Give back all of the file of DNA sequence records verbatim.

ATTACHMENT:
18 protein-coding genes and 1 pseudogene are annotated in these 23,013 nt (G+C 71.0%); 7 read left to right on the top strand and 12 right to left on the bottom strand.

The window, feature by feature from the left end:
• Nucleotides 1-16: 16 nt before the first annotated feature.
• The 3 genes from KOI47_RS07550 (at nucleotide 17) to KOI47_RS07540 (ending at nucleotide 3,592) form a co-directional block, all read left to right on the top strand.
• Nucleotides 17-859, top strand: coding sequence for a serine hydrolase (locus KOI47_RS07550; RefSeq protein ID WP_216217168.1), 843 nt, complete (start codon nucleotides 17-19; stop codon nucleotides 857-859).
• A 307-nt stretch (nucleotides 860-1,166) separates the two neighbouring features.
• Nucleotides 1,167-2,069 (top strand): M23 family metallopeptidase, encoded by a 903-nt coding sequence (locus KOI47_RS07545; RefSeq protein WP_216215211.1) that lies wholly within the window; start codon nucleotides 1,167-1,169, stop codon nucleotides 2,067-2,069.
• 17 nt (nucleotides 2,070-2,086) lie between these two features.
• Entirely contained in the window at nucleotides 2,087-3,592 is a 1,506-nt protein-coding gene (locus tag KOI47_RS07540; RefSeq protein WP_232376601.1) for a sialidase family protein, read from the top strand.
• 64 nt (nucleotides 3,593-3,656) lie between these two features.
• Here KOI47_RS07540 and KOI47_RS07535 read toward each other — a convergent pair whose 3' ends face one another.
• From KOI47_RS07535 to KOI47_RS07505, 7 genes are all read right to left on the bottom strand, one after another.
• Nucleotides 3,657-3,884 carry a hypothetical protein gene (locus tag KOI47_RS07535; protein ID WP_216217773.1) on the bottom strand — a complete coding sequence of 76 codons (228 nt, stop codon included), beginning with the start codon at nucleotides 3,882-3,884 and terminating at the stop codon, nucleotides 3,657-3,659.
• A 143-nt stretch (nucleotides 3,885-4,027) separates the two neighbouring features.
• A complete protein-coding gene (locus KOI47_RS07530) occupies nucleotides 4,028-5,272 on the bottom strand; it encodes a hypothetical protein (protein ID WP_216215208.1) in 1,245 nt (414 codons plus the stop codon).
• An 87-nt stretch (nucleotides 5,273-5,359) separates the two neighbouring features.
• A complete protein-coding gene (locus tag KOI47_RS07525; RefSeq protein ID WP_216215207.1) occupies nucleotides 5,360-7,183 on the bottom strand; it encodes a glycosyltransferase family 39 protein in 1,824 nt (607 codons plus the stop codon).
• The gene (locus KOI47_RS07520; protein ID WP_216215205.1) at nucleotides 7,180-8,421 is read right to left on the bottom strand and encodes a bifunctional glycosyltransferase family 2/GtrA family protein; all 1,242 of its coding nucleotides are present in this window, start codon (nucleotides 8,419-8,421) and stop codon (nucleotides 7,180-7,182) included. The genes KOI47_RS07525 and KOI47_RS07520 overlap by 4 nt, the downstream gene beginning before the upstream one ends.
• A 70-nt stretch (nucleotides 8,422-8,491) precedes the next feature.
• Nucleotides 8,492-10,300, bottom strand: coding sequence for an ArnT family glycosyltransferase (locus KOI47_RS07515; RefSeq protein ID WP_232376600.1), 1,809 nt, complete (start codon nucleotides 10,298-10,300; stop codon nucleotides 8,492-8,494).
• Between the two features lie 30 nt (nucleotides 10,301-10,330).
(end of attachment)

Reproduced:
18 protein-coding genes and 1 pseudogene are annotated in these 23,013 nt (G+C 71.0%); 7 read left to right on the top strand and 12 right to left on the bottom strand.

The window, feature by feature from the left end:
• Nucleotides 1-16: 16 nt before the first annotated feature.
• The 3 genes from KOI47_RS07550 (at nucleotide 17) to KOI47_RS07540 (ending at nucleotide 3,592) form a co-directional block, all read left to right on the top strand.
• Nucleotides 17-859, top strand: coding sequence for a serine hydrolase (locus KOI47_RS07550; RefSeq protein ID WP_216217168.1), 843 nt, complete (start codon nucleotides 17-19; stop codon nucleotides 857-859).
• A 307-nt stretch (nucleotides 860-1,166) separates the two neighbouring features.
• Nucleotides 1,167-2,069 (top strand): M23 family metallopeptidase, encoded by a 903-nt coding sequence (locus KOI47_RS07545; RefSeq protein WP_216215211.1) that lies wholly within the window; start codon nucleotides 1,167-1,169, stop codon nucleotides 2,067-2,069.
• 17 nt (nucleotides 2,070-2,086) lie between these two features.
• Entirely contained in the window at nucleotides 2,087-3,592 is a 1,506-nt protein-coding gene (locus tag KOI47_RS07540; RefSeq protein WP_232376601.1) for a sialidase family protein, read from the top strand.
• 64 nt (nucleotides 3,593-3,656) lie between these two features.
• Here KOI47_RS07540 and KOI47_RS07535 read toward each other — a convergent pair whose 3' ends face one another.
• From KOI47_RS07535 to KOI47_RS07505, 7 genes are all read right to left on the bottom strand, one after another.
• Nucleotides 3,657-3,884 carry a hypothetical protein gene (locus tag KOI47_RS07535; protein ID WP_216217773.1) on the bottom strand — a complete coding sequence of 76 codons (228 nt, stop codon included), beginning with the start codon at nucleotides 3,882-3,884 and terminating at the stop codon, nucleotides 3,657-3,659.
• A 143-nt stretch (nucleotides 3,885-4,027) separates the two neighbouring features.
• A complete protein-coding gene (locus KOI47_RS07530) occupies nucleotides 4,028-5,272 on the bottom strand; it encodes a hypothetical protein (protein ID WP_216215208.1) in 1,245 nt (414 codons plus the stop codon).
• An 87-nt stretch (nucleotides 5,273-5,359) separates the two neighbouring features.
• A complete protein-coding gene (locus tag KOI47_RS07525; RefSeq protein ID WP_216215207.1) occupies nucleotides 5,360-7,183 on the bottom strand; it encodes a glycosyltransferase family 39 protein in 1,824 nt (607 codons plus the stop codon).
• The gene (locus KOI47_RS07520; protein ID WP_216215205.1) at nucleotides 7,180-8,421 is read right to left on the bottom strand and encodes a bifunctional glycosyltransferase family 2/GtrA family protein; all 1,242 of its coding nucleotides are present in this window, start codon (nucleotides 8,419-8,421) and stop codon (nucleotides 7,180-7,182) included. The genes KOI47_RS07525 and KOI47_RS07520 overlap by 4 nt, the downstream gene beginning before the upstream one ends.
• A 70-nt stretch (nucleotides 8,422-8,491) precedes the next feature.
• Nucleotides 8,492-10,300, bottom strand: coding sequence for an ArnT family glycosyltransferase (locus KOI47_RS07515; RefSeq protein ID WP_232376600.1), 1,809 nt, complete (start codon nucleotides 10,298-10,300; stop codon nucleotides 8,492-8,494).
• Between the two features lie 30 nt (nucleotides 10,301-10,330).